Muhammad in the Bible
Andy Bannister wrote in message <email@example.com>...
[About verse 7:157]
>If this verse is correct, then Muhammad is to be found in both the Old >Testament section of the Christian Bible, as well as the New Testament. >Finding such a prophecy is important for Muslims; if the prophecy is there, >then this is a major proof of the Qu'ran. If the prophecy is not there, then >there are great problems around this verse if nothing else.
If the prophecy is not there, then it was removed. Where is the problem?
It is a false premise that finding such a prophecy is important for Muslims. Our directive in this chapter is that we have neither to believe nor disbelieve whatever Israelite reports tell us. To put it bluntly, Muslims other than the first generation do not and cannot rely even on Muslim extra-Qur'anic sources, let alone the altered books of abrogated religions, to verify Qur'anic statements. What is found outside may illustrate, or confirm, or parallel, but not verify.
A more accurate observation is that it would be _interesting_ for Muslims to find such a prophecy in the Torah and the Evangel. It would be like finding Noah's ark on Mount Ararat. It would add nor subtract nothing to the faith of a Muslim in the Qur'anic disclosure. (But where are the Torah and the Evangel?)
>Another issue to point out is that without prophecies in the previous >revelations, then Muhammad's prophethood rests on his testimony alone; it is >not verified by the Qu'ran, because otherwise a logical loop develops: > >1 - we can trust the Qu'ran because Muhammad was a prophet of God >2 - we know that Muhammad is a prophet of God because the Qu'ran says so >3 - return to step (1)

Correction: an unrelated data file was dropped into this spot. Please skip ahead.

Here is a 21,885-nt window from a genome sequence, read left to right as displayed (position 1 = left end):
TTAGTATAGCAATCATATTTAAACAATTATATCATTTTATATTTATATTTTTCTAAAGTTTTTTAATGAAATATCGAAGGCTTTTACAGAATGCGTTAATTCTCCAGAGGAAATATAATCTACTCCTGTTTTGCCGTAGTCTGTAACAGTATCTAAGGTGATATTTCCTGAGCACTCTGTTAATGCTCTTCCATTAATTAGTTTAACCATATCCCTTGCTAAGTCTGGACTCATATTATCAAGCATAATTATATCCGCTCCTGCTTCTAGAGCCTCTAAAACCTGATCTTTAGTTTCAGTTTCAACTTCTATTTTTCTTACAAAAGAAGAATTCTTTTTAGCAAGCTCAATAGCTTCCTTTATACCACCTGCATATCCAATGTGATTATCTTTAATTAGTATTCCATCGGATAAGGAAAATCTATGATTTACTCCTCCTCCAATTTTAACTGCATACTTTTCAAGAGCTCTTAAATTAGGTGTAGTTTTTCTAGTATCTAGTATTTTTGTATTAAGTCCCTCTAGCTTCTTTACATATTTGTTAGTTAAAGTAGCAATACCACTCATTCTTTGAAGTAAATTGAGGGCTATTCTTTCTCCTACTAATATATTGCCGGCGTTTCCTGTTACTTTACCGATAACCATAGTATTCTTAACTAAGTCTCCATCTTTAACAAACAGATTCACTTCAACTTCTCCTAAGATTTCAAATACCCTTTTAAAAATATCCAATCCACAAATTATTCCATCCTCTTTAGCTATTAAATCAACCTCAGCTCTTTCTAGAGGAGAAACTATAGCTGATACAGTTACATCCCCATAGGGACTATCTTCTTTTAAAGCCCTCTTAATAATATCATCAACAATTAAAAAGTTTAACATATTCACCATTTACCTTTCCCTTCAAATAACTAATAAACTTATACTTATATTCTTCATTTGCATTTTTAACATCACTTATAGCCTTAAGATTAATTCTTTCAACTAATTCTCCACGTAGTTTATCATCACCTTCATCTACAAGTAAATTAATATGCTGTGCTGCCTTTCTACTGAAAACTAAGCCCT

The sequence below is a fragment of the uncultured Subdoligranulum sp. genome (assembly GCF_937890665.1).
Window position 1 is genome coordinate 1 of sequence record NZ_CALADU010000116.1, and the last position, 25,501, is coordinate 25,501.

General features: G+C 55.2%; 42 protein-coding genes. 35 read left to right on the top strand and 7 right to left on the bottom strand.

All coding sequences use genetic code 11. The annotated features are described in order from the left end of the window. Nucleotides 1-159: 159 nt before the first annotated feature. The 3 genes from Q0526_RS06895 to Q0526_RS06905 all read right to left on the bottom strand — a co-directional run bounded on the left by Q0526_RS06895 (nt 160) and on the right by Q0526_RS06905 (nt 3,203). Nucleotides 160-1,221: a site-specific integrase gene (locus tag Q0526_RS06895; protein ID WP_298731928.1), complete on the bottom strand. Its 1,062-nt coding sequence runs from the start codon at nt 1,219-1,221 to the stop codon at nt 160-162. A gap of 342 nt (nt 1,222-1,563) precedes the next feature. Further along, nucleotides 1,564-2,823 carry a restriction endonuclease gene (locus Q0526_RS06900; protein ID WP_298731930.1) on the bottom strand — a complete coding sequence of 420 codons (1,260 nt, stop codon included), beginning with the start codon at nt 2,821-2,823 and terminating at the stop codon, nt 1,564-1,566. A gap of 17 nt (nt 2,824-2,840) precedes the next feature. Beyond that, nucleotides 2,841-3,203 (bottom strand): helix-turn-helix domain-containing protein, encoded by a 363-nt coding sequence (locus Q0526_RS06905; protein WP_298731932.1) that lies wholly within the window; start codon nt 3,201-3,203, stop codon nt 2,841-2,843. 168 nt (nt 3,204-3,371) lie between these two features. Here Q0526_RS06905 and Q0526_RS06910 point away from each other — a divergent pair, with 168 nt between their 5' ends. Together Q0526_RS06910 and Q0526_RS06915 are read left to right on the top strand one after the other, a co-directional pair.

The first premise must be incorrect since `Umar ibn al-Khattab first trusted the Qur'an not because Muhammad was a prophet of God, but because when `Umar first heard it, it dawned on him that this cannot be human invention. This aspect of the Qur'an is called inimitability or a "disabling of human powers" (i`jaz). I`jaz al-Qur'an is the ongoing miracle at the hand of the Prophet Muhammad -- Allah bless and greet him -- as opposed to the miracles of our masters and Prophets Noah, Abraham, Moses, and Jesus which all came to an end -- Allah bless and greet them.
Of course some deny the miracle of the Qur'an, since divine wisdom dictated that there be deniers of prophets and their miracles in every age. But their responsibilities in carrying out this denial probably vary. They say that "Man is the enemy of what he knows not." Most if not all Arabophones realize the inimitability of the Qur'an, although I believe that the Arabs' relation to their own language is at its feeblest in our time. Let us say that a cognizant Arab who denies the Qur'an is in a very dire position. A non-Arab who denies it, thinking he knows it or knowing that he does not know it, or living in total ignorance of it is probably in a different category of denial. We know that the idiot, the child, the deafmute, the madman will all have excuses on the Day of Resurrection.
A third group believed in the Prophet Muhammad just from seeing him. Another early Companion, `Abd Allah ibn Rawaha said: